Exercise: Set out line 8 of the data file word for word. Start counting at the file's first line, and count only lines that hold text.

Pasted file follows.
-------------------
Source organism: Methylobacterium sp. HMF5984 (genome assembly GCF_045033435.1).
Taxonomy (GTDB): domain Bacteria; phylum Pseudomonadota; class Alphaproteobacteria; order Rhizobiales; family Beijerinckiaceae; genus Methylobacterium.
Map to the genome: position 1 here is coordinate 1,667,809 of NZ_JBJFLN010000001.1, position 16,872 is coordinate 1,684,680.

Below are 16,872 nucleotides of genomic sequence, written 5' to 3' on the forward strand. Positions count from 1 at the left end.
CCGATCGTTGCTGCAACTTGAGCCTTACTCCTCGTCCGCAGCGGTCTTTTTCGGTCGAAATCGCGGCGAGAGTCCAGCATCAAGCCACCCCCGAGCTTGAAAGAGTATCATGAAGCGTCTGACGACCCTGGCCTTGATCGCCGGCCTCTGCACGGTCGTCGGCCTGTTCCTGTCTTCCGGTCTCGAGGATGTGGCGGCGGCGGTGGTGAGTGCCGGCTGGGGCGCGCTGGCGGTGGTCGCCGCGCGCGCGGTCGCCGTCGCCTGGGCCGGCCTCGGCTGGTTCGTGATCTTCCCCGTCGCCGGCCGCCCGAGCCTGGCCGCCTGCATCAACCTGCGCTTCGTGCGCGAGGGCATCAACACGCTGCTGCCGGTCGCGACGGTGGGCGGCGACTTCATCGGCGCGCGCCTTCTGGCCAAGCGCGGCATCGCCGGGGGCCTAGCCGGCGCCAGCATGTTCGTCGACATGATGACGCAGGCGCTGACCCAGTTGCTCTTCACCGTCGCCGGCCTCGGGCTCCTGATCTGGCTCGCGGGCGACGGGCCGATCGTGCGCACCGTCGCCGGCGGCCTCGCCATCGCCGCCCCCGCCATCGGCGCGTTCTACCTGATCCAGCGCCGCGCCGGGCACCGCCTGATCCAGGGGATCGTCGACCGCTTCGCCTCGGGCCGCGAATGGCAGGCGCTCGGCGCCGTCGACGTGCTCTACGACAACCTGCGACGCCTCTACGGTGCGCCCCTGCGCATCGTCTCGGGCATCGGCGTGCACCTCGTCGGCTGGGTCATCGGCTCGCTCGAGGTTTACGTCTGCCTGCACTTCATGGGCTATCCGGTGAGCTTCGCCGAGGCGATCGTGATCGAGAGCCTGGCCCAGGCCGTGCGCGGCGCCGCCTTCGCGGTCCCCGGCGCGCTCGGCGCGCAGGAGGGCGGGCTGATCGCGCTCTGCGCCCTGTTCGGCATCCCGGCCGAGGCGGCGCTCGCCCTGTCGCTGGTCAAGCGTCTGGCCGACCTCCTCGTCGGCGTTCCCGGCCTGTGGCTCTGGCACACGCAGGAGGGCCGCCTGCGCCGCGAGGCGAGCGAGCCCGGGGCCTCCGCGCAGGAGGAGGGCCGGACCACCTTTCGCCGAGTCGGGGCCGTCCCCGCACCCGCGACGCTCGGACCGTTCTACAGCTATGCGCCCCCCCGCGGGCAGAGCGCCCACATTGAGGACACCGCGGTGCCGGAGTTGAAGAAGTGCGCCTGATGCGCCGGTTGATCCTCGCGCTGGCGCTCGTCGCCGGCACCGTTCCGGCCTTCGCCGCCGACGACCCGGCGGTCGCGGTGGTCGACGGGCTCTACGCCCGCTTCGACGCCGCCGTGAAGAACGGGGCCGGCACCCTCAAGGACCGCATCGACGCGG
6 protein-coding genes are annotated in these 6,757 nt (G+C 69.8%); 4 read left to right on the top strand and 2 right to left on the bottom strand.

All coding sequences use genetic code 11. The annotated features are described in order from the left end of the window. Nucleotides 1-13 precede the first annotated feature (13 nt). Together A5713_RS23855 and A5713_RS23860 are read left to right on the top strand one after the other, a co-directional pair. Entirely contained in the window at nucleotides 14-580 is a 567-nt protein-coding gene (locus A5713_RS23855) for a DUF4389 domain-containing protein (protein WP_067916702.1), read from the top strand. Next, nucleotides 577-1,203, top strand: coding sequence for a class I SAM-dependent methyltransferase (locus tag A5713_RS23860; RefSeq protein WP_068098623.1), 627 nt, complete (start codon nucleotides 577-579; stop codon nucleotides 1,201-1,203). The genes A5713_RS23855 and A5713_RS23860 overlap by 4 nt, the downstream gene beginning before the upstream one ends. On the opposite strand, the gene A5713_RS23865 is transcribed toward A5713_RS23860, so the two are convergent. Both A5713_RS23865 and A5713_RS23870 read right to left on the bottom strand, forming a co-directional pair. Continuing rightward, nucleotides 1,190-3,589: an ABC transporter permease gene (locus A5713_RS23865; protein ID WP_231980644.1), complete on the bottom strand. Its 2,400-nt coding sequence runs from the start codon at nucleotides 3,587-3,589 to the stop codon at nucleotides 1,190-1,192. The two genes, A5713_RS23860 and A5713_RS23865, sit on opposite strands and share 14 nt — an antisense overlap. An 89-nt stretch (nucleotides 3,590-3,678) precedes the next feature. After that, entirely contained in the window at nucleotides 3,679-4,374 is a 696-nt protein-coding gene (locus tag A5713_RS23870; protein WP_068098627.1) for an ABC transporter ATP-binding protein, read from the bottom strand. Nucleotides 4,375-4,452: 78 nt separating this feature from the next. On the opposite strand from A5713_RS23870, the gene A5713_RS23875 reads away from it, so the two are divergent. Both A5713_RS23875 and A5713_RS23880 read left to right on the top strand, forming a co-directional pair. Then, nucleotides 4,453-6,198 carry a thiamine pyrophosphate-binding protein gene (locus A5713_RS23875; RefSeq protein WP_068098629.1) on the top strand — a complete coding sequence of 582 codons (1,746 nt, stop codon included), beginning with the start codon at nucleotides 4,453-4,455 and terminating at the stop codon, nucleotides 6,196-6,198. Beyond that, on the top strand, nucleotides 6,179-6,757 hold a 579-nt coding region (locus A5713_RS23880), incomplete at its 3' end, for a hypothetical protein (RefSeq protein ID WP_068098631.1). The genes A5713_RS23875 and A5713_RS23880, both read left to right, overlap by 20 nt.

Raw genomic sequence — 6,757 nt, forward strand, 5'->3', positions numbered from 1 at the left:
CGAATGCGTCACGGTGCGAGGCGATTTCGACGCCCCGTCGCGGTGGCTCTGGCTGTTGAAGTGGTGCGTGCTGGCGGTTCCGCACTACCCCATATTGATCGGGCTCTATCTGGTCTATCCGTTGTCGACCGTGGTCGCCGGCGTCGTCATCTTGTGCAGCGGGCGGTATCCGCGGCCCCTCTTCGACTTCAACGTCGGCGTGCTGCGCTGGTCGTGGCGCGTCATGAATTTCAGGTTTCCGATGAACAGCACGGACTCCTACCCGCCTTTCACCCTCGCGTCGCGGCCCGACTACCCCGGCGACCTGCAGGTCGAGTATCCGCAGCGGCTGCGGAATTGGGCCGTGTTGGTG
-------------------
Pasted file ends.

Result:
Raw genomic sequence — 6,757 nt, forward strand, 5'->3', positions numbered from 1 at the left: